On the heels of new guidelines casting doubts on a much-hyped new class of cholesterol drugs, the FDA said it would not demand long and costly outcomes trials before approving PCSK9 treatments from the likes of Amgen ($AMGN), Sanofi ($SNY) and Regeneron ($REGN), clearing the way for treatments expected to rake in up to $3 billion a year.
As Bloomberg reports, the FDA plans to stick to its guns in vetting cardiovascular drugs, looking at reductions in LDL cholesterol and blood pressure as surrogate endpoints for long-term health benefits. That's a relief for the developers of PCSK9-targeting drugs, who have faced mounting uncertainty about what they'll need to do to get their would-be blockbusters to market. Partners Sanofi and Regeneron lead the pack with the promising alirocumab, followed by Amgen, Pfizer ($PFE) and numerous others.
Earlier this week, the American College of Cardiology and the American Heart Association put out new guidelines for prescribing cholesterol treatments, recommending tried-and-true statins over more novel therapies because the old drugs' down-the-line cardiovascular benefits are well-told. That stirred up long-running concerns that the FDA would toughen up its requirements for the coming crop of PCSK9 treatments, asking drug developers to dump millions into long-term studies that demonstrate hard outcomes.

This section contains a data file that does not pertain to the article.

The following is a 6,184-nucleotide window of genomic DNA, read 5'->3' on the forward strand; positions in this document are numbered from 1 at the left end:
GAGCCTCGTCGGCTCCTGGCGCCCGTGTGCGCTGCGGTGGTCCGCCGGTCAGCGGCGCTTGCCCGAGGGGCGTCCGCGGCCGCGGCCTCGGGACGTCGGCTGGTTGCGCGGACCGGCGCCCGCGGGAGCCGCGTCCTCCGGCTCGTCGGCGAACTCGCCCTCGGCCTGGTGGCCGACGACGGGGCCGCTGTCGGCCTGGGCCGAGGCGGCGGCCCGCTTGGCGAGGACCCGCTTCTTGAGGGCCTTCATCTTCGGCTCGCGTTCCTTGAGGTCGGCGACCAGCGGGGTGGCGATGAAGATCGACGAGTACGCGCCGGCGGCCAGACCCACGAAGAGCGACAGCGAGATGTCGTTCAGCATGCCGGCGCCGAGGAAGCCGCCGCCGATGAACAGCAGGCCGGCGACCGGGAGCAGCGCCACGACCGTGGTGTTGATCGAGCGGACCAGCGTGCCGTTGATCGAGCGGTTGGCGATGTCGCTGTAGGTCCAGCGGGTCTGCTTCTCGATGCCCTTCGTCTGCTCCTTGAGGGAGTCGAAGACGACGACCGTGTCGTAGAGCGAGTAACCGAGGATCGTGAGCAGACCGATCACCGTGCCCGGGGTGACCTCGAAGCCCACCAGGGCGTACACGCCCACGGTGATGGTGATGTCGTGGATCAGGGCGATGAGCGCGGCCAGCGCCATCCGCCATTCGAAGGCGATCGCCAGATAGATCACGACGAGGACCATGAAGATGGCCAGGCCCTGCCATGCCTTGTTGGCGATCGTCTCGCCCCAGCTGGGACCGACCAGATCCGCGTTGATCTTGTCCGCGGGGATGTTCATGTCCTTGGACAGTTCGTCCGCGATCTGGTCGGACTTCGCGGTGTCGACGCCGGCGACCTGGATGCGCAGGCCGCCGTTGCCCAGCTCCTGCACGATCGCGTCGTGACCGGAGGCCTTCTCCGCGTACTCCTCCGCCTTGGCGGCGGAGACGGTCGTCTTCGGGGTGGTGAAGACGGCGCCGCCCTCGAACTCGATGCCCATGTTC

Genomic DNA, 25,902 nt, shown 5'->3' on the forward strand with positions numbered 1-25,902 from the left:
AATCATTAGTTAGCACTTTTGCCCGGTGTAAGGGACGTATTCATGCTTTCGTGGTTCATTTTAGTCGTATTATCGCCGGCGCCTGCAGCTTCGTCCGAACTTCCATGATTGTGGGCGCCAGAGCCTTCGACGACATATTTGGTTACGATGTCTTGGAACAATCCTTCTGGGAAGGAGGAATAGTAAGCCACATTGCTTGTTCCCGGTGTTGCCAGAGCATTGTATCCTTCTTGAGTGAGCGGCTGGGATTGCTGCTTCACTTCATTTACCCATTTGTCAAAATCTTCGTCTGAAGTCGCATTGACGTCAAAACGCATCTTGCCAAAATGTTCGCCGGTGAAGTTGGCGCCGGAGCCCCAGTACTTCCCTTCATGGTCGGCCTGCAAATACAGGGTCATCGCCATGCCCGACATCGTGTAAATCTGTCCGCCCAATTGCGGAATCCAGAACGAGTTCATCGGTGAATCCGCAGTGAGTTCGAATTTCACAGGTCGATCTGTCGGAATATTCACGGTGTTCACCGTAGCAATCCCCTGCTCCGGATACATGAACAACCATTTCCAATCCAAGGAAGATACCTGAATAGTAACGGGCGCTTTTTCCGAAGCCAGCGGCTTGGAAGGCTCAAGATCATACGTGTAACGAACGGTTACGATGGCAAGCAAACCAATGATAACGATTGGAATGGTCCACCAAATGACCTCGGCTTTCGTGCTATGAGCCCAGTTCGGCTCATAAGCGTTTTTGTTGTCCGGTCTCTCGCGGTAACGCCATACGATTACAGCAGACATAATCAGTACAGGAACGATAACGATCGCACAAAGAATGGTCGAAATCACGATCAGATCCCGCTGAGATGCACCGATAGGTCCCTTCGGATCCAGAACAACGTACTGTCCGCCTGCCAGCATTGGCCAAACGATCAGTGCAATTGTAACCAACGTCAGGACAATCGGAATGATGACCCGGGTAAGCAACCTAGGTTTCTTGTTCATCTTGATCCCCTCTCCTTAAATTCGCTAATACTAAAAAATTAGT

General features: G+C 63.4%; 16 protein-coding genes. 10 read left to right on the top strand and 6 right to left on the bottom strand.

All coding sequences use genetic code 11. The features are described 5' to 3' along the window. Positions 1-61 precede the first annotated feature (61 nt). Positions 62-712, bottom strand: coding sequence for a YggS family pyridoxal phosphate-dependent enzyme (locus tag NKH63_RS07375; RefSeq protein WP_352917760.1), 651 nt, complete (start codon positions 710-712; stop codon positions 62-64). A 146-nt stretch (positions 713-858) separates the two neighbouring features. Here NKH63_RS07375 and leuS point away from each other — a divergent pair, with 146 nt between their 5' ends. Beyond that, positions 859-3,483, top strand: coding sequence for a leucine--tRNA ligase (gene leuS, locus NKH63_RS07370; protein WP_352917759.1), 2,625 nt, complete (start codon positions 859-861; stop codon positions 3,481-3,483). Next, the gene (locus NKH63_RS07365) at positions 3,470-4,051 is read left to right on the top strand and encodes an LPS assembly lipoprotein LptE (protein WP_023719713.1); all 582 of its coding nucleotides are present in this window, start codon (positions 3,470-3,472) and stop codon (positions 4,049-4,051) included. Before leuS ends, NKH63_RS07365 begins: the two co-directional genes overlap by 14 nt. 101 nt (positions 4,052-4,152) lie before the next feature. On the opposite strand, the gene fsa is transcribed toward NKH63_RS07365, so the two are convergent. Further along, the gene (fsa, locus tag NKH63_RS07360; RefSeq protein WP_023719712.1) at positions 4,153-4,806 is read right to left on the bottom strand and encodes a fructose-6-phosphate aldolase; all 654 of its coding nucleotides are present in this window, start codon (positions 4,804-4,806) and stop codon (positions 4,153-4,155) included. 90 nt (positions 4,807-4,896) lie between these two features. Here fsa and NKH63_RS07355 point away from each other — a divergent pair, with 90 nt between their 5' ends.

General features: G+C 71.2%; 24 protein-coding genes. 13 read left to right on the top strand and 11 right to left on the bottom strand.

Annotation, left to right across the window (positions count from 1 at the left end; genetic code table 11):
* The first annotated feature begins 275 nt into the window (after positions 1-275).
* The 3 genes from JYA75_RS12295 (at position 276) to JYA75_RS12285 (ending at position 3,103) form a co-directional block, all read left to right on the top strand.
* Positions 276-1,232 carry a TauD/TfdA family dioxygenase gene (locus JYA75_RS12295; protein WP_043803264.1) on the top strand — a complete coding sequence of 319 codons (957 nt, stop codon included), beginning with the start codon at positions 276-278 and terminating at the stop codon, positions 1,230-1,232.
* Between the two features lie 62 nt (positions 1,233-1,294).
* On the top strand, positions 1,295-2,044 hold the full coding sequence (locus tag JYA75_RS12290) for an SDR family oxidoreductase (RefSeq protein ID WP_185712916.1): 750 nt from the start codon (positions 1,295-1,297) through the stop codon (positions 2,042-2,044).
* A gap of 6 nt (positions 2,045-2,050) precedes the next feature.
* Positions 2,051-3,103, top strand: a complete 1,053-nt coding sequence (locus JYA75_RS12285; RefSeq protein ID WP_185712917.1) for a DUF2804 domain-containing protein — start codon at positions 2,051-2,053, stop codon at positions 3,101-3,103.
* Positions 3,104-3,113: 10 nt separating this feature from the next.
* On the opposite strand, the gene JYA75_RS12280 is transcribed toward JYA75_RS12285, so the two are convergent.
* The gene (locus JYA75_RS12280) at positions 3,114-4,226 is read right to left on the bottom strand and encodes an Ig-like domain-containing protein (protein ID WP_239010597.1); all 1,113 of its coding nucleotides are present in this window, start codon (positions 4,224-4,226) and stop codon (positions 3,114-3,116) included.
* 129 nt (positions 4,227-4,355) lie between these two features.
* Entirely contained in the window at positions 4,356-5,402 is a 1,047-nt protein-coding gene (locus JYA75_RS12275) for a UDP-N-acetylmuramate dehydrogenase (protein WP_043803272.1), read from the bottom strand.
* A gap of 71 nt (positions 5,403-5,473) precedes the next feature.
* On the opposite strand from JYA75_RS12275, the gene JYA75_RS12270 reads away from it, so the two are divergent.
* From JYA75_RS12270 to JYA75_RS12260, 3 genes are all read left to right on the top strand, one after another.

But while PCSK9 developers may not have to worry about new regulatory hurdles, what's good enough for the FDA won't necessarily sway payers, and the billion-dollar sales estimates tied to PCSK9 drugs are contingent on widespread adoption. With that in mind, Pfizer is plotting a massive, 22,000-patient outcomes trial, looking to demonstrate the PCSK9-targeting RN-316's ability to improve cardiovascular health in the long run, a move that may spur its competitors to follow suit.
And the FDA's conventional wisdom on cardiovascular endpoints may not stand pat. Eric Colman, a deputy director at CDER, told Bloomberg the agency is keeping a close eye on a post-market study of Merck's ($MRK) Vytorin, and if the drug's LDL-lowering ability doesn't translate to lower rates of cardiovascular events, it may well rethink its requirements.
- read the Bloomberg story